DEAR READERS: Today’s column continues the discussion regarding the letter from “Perturbed in N. Carolina,” who felt that her grandmother was being taken advantage of by her aunt and uncle because she is paying between $600 and $700 rent a month, plus a percentage of household improvements.

“Perturbed” said her parents would like Grandma to live with them rent-free, but were afraid to cause a rift in the family. I told her I didn’t think this was something she should be involved in, and that her father should talk to his mother and extend the offer. But the decision should be his mother’s to make, and sometimes mothers feel closer to their daughters than to their sons.

Many readers felt I should have responded differently. Read on:

DEAR ABBY: Your answer was off the mark. I’m the business manager of a skilled nursing facility. I see firsthand the damage caused by greedy relatives who suck dry the assets of their parents or grandparents, then leave them to be cared for at taxpayers’ expense.

If Grandma contributed the money for the daughter’s home improvements because she wanted to, that’s her right. However, if the payments were required by her daughter as a condition of her residency, it is quite another issue and constitutes exploitation, if not elder abuse.

If the granddaughter or her dad cannot or will not intervene directly, the local office of Adult Protective Services can be contacted to make an assessment of the situation. If elder abuse is determined to be an issue, legal remedies can be instituted to recover any money gained fraudulently, and other living arrangements can be made. – SUSAN W., LIVINGSTON, MONT.

DEAR ABBY: Same thing happened to my mother! When she could no longer live on her own, my oldest sister had her move in over the objections of my sisters and brother. Our mom needed special care that she did not get – and after three years of bleeding Mom dry of both money and possessions, my sister moved her into a nursing home. She didn’t even leave enough for funeral expenses when the time comes.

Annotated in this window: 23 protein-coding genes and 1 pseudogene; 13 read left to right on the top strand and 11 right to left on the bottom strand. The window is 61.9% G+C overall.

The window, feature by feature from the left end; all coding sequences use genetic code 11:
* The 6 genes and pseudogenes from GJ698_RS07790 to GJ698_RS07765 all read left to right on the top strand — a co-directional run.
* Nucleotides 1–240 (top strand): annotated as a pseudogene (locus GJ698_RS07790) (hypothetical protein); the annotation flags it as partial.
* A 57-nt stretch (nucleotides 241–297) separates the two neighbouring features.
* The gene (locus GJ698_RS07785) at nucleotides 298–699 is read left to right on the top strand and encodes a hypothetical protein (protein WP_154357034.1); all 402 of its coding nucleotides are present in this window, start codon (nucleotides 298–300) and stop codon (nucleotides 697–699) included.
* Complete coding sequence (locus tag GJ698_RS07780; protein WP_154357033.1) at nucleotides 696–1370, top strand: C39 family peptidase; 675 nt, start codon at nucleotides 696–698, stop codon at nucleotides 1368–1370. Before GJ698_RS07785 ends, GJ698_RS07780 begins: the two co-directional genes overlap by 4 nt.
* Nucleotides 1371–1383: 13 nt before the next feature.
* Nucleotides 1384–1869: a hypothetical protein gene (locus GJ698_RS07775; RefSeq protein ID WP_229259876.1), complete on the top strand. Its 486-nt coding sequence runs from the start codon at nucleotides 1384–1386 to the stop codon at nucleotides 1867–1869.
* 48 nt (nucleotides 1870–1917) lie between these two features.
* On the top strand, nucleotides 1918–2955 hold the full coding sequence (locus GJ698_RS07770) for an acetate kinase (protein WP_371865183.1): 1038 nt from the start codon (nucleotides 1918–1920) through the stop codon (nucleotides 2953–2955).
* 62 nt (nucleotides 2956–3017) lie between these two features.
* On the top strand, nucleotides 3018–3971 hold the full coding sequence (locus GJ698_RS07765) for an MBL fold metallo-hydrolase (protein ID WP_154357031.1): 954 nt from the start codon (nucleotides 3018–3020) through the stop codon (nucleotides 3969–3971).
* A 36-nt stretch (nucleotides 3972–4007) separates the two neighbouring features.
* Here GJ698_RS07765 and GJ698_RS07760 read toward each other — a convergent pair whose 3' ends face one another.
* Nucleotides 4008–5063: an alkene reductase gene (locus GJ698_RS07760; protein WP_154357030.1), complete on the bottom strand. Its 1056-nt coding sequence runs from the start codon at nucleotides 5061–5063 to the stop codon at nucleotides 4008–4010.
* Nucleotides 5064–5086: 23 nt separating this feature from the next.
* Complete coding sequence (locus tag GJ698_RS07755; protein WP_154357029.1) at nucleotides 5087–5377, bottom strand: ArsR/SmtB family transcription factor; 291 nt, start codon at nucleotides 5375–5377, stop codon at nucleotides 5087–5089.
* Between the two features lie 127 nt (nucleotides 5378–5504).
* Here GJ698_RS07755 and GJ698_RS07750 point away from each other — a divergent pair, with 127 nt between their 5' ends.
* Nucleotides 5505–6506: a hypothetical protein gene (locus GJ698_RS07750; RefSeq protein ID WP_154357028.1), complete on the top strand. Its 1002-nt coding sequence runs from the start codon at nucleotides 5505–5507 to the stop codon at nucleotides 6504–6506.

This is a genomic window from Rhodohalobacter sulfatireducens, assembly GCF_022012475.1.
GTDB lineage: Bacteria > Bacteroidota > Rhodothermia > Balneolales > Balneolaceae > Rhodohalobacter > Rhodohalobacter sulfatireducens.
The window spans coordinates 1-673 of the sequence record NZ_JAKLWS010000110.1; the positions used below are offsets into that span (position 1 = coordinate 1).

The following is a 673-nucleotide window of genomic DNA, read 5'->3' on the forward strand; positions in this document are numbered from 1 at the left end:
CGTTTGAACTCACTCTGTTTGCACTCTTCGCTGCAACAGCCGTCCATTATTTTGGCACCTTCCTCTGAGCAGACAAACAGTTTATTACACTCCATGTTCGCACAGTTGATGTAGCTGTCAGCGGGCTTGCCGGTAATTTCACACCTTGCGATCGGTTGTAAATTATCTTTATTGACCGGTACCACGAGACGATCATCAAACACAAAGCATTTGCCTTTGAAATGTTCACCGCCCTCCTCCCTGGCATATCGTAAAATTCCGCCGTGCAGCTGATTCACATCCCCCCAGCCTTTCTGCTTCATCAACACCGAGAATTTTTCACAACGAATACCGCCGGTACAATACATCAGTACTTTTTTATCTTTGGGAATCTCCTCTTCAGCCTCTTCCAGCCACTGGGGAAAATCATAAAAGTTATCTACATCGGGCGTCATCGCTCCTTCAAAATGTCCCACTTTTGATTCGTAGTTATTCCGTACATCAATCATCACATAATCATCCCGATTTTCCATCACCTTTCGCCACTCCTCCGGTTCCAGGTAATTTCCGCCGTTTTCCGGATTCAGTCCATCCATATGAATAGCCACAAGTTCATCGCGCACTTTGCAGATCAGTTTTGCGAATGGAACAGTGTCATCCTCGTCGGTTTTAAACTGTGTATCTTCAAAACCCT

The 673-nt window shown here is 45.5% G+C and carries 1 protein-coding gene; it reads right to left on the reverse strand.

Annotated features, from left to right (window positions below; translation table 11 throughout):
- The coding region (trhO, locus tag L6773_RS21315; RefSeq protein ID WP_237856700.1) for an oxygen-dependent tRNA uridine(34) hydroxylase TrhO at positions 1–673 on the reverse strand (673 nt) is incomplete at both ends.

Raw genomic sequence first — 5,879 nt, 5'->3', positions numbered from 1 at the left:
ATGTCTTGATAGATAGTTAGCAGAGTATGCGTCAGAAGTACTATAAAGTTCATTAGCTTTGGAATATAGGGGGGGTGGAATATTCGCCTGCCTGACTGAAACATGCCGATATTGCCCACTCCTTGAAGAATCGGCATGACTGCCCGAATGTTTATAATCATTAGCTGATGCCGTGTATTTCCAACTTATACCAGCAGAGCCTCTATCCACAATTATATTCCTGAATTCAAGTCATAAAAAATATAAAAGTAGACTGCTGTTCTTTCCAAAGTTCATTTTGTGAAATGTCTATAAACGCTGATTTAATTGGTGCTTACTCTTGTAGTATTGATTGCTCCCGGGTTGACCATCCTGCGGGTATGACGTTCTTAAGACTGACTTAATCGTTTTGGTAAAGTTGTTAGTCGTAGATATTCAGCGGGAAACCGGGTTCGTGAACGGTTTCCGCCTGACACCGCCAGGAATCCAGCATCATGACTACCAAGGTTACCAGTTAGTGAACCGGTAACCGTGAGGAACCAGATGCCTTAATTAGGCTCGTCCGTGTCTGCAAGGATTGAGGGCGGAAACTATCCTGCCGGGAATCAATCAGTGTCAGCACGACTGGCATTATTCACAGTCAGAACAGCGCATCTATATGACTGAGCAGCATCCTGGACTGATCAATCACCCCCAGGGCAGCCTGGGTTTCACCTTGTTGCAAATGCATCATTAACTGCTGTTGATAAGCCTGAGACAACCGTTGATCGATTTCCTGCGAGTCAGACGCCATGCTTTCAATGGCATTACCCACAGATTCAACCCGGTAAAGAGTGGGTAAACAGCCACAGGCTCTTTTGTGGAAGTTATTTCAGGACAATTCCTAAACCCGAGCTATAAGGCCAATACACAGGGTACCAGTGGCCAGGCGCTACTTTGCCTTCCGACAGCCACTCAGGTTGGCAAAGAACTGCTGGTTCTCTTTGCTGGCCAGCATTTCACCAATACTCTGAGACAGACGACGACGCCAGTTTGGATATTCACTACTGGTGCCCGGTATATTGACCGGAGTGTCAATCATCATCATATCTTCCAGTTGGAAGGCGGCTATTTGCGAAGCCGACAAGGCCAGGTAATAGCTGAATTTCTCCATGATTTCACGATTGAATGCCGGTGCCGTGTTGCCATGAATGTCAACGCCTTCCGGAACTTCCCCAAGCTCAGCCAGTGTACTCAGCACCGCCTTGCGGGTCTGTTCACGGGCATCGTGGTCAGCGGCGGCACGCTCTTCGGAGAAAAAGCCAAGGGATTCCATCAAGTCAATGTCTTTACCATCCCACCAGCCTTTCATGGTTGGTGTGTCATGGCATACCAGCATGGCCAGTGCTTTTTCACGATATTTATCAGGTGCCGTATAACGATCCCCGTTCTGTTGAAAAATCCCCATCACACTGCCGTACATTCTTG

Sometimes parents will agree to whatever it takes to stay someplace that’s familiar. I say that grandmother should be moved before they fleece the poor thing out of everything she owns. I wish we’d done it for our mother. – SAD IN MINNESOTA

DEAR ABBY: The aunt’s constant requests for money may intimidate her mother. Grandma may not be aware that her son would be happy to take her in, and may worry that she’ll be thrown out or placed in a nursing home if she refuses.

The next time they visit, “Perturbed” or her father should have a quiet, confidential talk with Grandma to ensure that she’s truly happy with the situation, making it clear that they are bad-mouthing no one, but if she does wish to make a change, they would be happy to support her. Alternatively, they might suggest that Grandma might like a change of scene for a while and could stay with them for a few months to see what happens. – CONCERNED IN THE U.K.

DEAR ABBY: Because of my health, I moved from California to live with my daughter and son-in-law two years ago. I pay $250 a month room and board. I, too, have my own room and bath. I also help out by cooking dinner every night, doing laundry and light housework, and driving my teenage grandchildren to and from school.

I pay my own way when we go out, plus my own bills and expenses. I wish I could pay more, but when I say so, they tell me what I contribute is worth far more than money. I think that grandmother is being taken! – HAPPY IN NEVADA

Dear Abby is written by Abigail Van Buren, also known as Jeanne Phillips, and was founded by her mother, Pauline Phillips. Write Dear Abby at or P.O. Box 69440, Los Angeles, CA 90069.

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